March 7, 2013

by: Renee Canfield

The “Special Needs Kid”

In 1987 President Ronald Regan signed a Presidential Proclamation declaring the month of March National Developmental Disabilities Awareness. The proclamation urged all Americans to encourage and promote opportunities to help individuals with developmental disabilities lead productive lives achieving full potential. That was twenty-six years ago. Why do we need to continue to have National Developmental Disabilities Awareness Month?

Just a few weeks ago I was having a conversation with my seven year old son. He was grouchy and complaining about a hard day at school. He finally revealed that he got pushed down at recess by “a special needs kid.” I tried to explain that while it was sad that he got pushed, he really should call the girl by her name, and not refer to her as, “special needs kid.” He very innocently said, “why not, that is what the teacher called her.”

I had a restless night. Should I call the school? Was I over reacting? In the end, I contacted the school, not because my son got pushed, but because adults who were role models to him where teaching him by their actions that another student was less than; not Sara or Amy, but “that special needs kid.”

We need National Developmental Disabilities Awareness Month because everywhere, even in my small suburb, as a community we still look at an individual and see their disability first—when we should be seeing their smile, hearing their laugh and acknowledging their skills and potential. We should be seeing every individual as a person, just like you and me. The words we use, and teach our children to use, are just as important as our actions toward others.

So this weekend I am having a conversation with my seven and my eight year old. For little kids, it is best to keep it simple:

1. Use Person First Language

Good examples:
• The best name to call someone is the name their Mom gave them! “Sara, who has cerebral palsy.”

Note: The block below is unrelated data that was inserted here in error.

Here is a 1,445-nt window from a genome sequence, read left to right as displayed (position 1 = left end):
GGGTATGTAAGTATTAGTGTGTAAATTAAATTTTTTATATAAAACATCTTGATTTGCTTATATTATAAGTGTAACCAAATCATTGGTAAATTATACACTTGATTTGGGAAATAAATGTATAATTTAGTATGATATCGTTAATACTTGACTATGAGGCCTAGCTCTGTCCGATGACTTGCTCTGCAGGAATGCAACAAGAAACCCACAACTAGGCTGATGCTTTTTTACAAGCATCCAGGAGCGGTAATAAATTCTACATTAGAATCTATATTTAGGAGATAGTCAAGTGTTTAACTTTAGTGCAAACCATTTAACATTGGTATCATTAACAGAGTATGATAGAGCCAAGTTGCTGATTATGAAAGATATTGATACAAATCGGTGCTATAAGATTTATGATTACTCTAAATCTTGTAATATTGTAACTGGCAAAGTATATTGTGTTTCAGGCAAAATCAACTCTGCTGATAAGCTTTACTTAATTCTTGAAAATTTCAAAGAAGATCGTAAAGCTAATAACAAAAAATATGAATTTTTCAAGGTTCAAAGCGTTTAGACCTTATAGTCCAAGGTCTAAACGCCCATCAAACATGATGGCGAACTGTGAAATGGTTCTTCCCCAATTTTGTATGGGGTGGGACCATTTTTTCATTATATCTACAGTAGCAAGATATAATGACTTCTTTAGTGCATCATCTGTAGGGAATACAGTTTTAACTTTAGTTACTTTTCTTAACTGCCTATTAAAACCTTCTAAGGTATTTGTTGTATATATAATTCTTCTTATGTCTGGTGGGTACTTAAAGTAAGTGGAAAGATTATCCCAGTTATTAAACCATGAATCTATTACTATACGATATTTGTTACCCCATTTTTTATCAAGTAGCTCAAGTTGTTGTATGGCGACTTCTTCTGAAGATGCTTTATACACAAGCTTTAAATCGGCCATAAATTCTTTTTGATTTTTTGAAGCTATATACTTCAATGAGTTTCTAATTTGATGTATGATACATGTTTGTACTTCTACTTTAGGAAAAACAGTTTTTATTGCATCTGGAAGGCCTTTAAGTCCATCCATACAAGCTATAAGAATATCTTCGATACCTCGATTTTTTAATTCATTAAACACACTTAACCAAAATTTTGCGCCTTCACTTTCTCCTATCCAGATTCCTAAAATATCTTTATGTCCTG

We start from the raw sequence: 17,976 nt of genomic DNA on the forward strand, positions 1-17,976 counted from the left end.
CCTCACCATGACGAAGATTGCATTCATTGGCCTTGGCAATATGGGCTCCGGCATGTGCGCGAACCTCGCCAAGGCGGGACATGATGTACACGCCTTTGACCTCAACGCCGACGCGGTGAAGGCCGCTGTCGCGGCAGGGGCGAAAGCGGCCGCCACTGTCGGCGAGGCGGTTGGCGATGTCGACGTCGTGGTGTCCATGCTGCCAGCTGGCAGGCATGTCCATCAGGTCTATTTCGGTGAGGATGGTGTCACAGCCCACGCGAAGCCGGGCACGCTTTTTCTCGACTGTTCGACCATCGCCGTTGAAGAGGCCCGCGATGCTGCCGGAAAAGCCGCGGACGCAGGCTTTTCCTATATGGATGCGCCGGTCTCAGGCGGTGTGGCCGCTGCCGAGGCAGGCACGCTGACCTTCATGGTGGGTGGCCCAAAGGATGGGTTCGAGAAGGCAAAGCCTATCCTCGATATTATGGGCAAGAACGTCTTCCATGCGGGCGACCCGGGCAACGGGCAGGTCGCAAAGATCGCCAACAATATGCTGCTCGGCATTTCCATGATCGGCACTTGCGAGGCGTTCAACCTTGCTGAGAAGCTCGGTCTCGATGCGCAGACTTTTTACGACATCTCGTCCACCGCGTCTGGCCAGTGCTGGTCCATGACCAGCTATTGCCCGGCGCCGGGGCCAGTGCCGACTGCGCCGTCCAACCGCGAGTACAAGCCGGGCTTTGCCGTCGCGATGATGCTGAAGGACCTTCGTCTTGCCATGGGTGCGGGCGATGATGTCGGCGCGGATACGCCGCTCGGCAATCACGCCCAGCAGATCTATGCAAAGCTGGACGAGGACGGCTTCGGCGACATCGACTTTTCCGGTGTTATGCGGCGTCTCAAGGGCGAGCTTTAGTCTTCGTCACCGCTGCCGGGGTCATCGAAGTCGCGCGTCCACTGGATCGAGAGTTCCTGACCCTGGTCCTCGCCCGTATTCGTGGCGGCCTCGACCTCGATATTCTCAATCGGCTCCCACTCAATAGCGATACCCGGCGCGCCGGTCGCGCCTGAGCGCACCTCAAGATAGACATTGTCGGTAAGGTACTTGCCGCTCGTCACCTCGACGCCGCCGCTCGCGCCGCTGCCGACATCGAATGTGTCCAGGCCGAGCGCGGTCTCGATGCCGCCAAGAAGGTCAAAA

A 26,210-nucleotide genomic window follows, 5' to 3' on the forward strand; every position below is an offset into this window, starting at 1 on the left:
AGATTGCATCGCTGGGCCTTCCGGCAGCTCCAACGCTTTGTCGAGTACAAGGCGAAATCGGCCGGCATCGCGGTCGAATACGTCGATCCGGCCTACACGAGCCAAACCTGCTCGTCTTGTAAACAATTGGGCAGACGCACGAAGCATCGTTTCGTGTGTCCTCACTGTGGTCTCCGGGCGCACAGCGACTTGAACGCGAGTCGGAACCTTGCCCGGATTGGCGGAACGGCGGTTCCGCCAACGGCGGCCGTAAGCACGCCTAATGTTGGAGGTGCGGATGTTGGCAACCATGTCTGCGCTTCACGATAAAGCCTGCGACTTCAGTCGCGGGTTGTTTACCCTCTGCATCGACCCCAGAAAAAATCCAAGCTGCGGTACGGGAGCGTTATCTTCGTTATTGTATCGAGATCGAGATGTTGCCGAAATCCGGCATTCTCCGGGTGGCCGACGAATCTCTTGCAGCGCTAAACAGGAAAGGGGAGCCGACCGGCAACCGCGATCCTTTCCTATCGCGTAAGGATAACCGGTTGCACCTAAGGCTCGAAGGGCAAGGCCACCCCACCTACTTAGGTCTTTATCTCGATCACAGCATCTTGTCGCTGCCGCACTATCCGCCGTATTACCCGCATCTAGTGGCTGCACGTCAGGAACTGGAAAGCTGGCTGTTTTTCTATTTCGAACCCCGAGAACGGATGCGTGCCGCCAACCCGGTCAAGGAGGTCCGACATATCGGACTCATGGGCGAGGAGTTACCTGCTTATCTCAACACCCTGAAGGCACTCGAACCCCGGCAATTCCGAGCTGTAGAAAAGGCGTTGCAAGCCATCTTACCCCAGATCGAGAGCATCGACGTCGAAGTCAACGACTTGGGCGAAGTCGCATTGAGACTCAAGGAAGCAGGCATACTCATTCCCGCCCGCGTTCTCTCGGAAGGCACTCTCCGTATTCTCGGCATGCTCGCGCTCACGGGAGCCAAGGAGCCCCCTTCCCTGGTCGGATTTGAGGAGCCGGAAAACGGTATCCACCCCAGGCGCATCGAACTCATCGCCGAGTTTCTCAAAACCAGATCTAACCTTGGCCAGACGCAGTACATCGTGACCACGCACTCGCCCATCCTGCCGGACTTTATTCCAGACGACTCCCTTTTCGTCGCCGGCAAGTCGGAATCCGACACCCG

• A person with a disability

 Bad example:  Special Needs Kid

2. Avoid the term “Handicapped”—a handicap is a disadvantage in a situation, NOT a person.

3. Avoid the language of pity—having a disability does not make a person less than or deserving of pity. Use language such as, “Sara, who is a wheelchair user” instead of, “Sara, who is wheelchair bound.”

4. Always talk to the person, rather than their parent, teacher or interpreter. Look an individual in the eye when you are talking to them and speak in a normal tone of voice.

5. Don’t make assumptions. Don’t assume that an individual is or is not capable of doing something or assume that an individual with a disability is not just as smart as you are!

This year’s message for Ohio’s National Developmental Disabilities Awareness Month campaign is “Look Beyond.”  When we Look Beyond the disability, we find an amazing individual–full of potential, talent, skills and friendship.  The biggest message I will have for my kids this weekend–treat everyone with the courtesy and respect that they deserve, for you never know who you will find when you Look Beyond the surface and see the person underneath!

Tammy Willet
UCP Employee
*  These five tips were taken from a presentation on disability etiquette created by Nevada State College on YouTube at:

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